Maybe you’ve had gender-affirming top surgery to masculinize your chest, or maybe you’ve decided that it isn’t a step you’re ready to take. Either way, there are other paths to start or continue your journey to the body in which you feel most at home.
Facial Masculinization Surgery (FMS)
There’s no one “ideal” way to look masculine-- you’re just as much of a man without a square jaw and sharp features! But if your facial structure is too far from the masculine profile you’ve dreamed of and it causes you anxiety, you do have the option to undergo facial masculinization surgery.
FMS is actually a collection of plastic surgery procedures for different areas of the face and throat, and you can decide with your surgeon which ones best suit your goals. Rhinoplasty (“nose jobs”), forehead lengthening, cheek augmentation, chin or jaw recontouring, and thyroid cartilage enhancement (to create more of an Adam’s apple) or tracheal shaves (to create less of an Adam’s apple) are all options.
Masculinizing Hormone Therapy
This one may be familiar to you already, because many top surgery patients undergo hormone therapy early in their transition. It involves injections or a patch or gel of testosterone to suppress menstrual cycles and inhibit estrogen production, as well as to encourage secondary sex characteristics such as facial hair and deepening voice.
Although many transgender men feel more comfortable in their bodies and experience less gender dysphoria when they’re on testosterone, there are a number of side effects to be aware of. These can include weight gain, oily skin/acne, male pattern baldness, sleep apnea, and exacerbation of certain chronic medical and psychological conditions. Talk to your physician about the risks, but know that hormone therapy can dramatically improve the lives of transgender men, despite the side effects.
Vocal Cord Surgery
It’s much less common for transgender men to undergo vocal cord surgery than it is for transgender women, because testosterone therapy usually creates a deep enough voice on its own. However, a procedure is available that’s called medialization laryngoplasty (or masculinization laryngoplasty), which augments the vocal cords with implants to lower vocal pitch. If you’re choosing not to undergo hormone therapy, or you feel it hasn’t had the desired effect on your vocal range, this could be an option for you.
Not all transgender men will feel the need to undergo this major surgery to remove their uterus (hysterectomy), vagina (vaginectomy), and/or possibly also ovaries and fallopian tubes (salpingo-oophorectomy), but it is a step that many do take.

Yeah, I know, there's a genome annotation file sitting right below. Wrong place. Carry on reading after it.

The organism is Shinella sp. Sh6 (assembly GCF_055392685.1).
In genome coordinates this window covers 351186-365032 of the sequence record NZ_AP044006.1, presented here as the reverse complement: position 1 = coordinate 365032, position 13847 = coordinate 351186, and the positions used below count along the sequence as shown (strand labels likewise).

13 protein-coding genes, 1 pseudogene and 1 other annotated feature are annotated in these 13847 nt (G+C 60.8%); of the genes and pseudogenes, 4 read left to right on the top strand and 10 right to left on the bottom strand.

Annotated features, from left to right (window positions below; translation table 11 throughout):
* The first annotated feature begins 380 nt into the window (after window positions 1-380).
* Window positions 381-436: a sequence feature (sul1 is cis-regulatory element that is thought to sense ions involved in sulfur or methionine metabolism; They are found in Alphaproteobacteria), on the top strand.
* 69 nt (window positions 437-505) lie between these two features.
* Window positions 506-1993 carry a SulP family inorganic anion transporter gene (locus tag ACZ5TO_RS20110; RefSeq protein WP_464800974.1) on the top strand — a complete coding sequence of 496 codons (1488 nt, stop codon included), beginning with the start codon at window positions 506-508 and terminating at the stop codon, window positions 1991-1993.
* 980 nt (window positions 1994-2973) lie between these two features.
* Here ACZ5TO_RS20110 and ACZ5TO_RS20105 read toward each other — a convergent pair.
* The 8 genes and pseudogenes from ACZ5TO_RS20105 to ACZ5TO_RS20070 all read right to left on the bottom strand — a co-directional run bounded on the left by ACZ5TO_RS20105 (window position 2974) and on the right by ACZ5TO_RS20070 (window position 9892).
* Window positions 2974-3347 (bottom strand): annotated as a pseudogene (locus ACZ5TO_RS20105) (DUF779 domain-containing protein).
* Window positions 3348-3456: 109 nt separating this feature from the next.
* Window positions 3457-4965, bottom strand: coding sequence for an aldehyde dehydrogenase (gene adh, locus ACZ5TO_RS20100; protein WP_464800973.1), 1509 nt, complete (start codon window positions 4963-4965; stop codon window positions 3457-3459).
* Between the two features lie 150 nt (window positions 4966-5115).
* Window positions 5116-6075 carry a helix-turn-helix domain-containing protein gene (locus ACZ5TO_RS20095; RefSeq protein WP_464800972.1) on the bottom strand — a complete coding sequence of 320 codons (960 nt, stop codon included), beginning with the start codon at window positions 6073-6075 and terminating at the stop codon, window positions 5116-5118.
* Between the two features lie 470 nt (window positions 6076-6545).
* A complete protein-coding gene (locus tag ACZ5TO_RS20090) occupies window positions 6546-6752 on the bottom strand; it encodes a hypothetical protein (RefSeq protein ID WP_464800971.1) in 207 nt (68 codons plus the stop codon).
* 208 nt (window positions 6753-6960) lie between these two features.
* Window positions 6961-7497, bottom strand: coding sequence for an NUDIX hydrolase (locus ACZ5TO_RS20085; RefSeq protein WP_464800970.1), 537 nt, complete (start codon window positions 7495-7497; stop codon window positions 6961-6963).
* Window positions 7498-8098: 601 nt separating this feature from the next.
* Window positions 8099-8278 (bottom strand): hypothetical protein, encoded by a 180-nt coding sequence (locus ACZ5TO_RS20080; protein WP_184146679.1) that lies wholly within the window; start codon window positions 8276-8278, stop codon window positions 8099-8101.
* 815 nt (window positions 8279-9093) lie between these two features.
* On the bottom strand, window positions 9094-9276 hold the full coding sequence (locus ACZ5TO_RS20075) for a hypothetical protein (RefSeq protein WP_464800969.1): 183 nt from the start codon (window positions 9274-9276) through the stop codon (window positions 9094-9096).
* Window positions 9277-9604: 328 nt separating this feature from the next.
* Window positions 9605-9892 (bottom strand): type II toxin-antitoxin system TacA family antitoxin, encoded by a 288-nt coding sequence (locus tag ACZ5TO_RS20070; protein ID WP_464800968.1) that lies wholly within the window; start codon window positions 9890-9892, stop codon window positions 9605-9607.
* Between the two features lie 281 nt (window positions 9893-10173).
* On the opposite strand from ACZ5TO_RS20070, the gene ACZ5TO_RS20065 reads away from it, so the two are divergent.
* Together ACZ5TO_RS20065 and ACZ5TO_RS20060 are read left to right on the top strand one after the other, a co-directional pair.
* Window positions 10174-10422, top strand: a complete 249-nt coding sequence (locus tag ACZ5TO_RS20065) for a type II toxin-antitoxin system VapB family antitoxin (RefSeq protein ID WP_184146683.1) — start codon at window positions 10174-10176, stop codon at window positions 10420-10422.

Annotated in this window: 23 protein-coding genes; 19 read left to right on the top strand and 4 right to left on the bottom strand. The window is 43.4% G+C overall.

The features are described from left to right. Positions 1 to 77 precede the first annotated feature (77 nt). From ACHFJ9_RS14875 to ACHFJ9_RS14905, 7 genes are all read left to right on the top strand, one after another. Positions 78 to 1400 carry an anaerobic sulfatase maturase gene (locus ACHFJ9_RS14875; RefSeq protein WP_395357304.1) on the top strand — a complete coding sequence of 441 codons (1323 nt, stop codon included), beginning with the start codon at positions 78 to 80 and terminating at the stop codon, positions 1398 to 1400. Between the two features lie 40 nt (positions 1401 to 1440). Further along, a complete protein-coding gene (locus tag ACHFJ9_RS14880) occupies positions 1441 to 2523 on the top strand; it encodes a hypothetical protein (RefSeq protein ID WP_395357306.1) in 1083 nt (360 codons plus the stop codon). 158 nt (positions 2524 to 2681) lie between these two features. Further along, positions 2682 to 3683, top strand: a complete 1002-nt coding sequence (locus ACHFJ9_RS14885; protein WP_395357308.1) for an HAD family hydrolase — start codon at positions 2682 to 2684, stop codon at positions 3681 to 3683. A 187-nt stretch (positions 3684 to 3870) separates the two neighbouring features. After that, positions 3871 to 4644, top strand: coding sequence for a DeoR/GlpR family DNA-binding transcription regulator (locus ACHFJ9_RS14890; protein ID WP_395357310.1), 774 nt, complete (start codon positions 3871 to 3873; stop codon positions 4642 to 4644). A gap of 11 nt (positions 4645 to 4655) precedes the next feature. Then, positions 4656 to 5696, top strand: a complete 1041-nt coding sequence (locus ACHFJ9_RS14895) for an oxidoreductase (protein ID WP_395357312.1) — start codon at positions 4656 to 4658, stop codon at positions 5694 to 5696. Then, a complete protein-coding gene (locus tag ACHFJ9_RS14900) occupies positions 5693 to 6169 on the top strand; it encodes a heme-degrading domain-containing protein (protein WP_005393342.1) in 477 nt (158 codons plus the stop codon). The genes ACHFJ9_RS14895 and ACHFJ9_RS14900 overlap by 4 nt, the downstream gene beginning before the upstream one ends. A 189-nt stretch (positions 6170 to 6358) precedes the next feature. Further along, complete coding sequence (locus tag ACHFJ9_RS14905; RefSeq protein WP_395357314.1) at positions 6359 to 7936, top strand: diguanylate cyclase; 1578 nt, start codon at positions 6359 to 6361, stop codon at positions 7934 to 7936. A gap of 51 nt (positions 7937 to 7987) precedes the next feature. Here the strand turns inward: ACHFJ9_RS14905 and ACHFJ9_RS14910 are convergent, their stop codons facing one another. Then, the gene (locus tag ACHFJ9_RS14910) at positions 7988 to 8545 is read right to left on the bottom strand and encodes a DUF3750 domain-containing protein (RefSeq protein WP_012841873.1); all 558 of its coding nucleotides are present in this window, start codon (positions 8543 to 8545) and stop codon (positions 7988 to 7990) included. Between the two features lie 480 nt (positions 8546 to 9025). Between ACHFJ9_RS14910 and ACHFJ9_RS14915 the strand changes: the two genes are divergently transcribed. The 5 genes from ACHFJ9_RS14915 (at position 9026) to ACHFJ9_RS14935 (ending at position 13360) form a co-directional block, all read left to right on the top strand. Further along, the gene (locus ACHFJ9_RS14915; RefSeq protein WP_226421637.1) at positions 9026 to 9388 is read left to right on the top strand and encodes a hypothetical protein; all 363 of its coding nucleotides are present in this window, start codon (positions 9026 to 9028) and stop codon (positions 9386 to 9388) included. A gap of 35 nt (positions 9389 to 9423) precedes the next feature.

Some transgender men already suffered conditions such as endometriosis, polycystic ovary syndrome (PCOS), or heavy periods/severe cramping, and seek out these procedures as a result. For others, it may be an advantage to undergo this surgery because the lack of estrogen production after removing the ovaries allows the patient to reduce his testosterone dosages. Yet others may have a family history of ovarian or other cancers and get surgery as a preventative.
Masculinizing Phalloplasty/Scrotoplasty/Metoidioplasty (“Bottom Surgery”)
For a long time, mainstream culture imagined that being a transgender man automatically involved what’s commonly called “bottom surgery”-- that is, having a surgically-constructed penis and testes. That’s not the case at all. You are a man whether or not you receive any medical intervention to affirm your gender, and many transgender men prefer not to undergo this procedure. Some consider it too risky and invasive, while others prefer not to identify their gender by their genitals.
There are two approaches to transmasculine bottom surgery. Metoidioplasty involves medically enhancing the clitoris to function as a penis, including repositioning the urethra, enlarging the clitoris through hormone therapy, and enhancing the neopenis through tissue grafts. While the neopenis in this case may be on the smaller side, the advantage is that it may be able to achieve erection because clitorises can become erect.
Phalloplasty, on the other hand, uses skin grafts to construct a neopenis entirely and to lengthen and position the urethra within it. While this neopenis can’t naturally achieve erection, it is larger and the addition of penile implants later can make erection and penetration possible.
Scrotoplasty may or may not be performed alongside either of these procedures, to reshape the labia into testicles with silicone testicular implants.
Non-Medical Support for Your Transition
Not every aspect of your transition relies on medical intervention, of course. You can seek out speech therapy to enhance your lowered vocal pitch and even change your speech patterns and inflections to sound more traditionally masculine. Personal trainers who specialize in transgender clients can work with you to shape your muscle tone. Appearance or wardrobe consultants can help you learn grooming and dressing habits that best suit the you that you want to show the world. Many tattoo artists work with transgender men to enhance nipple grafts or cover or adorn top surgery scars. Aestheticians can recommend products for managing the oily skin or acne you might get from hormone therapy. There are more and more professionals out there every day stepping up to meet the needs of the transgender community.
Trying to decide what steps to take in your gender affirmation process, or looking for recommendations for a specific procedure? Contact us and let us answer your questions!